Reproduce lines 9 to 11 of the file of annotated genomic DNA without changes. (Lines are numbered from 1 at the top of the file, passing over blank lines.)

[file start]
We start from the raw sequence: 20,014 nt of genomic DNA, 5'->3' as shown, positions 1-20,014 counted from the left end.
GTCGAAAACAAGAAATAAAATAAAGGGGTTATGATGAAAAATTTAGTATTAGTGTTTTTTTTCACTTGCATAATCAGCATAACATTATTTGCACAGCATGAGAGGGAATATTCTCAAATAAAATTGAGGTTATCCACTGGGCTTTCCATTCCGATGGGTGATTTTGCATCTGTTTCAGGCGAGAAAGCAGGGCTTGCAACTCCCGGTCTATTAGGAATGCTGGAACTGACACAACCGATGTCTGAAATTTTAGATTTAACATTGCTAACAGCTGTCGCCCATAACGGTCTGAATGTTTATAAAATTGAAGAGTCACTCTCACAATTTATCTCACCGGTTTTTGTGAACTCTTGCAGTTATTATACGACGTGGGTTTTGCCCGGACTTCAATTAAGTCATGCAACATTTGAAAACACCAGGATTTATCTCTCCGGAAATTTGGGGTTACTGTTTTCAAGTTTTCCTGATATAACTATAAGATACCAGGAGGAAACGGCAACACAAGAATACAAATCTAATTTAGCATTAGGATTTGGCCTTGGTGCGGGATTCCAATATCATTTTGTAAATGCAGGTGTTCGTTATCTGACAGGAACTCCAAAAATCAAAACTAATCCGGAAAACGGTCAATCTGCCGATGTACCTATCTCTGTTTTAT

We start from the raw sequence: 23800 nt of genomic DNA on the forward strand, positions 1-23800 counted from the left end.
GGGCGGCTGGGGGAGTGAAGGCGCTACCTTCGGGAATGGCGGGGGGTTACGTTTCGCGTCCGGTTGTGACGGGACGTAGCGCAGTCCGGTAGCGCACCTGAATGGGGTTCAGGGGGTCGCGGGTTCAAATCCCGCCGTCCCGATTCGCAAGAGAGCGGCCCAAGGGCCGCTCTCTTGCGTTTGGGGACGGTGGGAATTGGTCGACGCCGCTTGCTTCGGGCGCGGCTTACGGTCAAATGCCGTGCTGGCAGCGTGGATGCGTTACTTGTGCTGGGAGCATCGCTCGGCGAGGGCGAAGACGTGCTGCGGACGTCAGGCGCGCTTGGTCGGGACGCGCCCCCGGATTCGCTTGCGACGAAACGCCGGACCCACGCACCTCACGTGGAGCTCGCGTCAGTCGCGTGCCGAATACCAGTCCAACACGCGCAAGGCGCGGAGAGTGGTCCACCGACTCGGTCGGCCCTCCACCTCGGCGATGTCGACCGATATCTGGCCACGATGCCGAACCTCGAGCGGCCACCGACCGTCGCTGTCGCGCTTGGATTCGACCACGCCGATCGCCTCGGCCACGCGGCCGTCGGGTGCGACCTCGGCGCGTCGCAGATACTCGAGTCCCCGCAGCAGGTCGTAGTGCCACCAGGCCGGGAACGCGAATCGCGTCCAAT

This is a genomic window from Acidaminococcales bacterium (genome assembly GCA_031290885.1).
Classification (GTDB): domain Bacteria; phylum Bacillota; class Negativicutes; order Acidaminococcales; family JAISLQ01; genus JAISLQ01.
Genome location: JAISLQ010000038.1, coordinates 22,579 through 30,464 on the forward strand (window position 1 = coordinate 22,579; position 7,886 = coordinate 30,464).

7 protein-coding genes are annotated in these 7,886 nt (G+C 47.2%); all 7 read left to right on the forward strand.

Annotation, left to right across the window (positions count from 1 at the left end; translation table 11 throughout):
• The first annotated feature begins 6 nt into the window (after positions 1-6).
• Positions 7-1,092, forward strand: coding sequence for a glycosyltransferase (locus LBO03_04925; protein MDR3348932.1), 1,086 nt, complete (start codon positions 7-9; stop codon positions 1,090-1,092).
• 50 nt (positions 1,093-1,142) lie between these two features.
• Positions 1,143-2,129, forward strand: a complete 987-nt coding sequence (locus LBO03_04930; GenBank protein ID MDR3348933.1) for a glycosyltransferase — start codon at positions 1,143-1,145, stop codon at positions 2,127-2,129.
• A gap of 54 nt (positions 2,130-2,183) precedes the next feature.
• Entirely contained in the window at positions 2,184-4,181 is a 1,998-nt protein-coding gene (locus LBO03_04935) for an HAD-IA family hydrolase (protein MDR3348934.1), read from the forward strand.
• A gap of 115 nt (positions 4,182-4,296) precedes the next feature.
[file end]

Annotation, left to right across the window (positions count from 1 at the left end; translation table 11 throughout):
• The first annotated feature begins 6 nt into the window (after positions 1-6).
• Positions 7-1,092, forward strand: coding sequence for a glycosyltransferase (locus LBO03_04925; protein MDR3348932.1), 1,086 nt, complete (start codon positions 7-9; stop codon positions 1,090-1,092).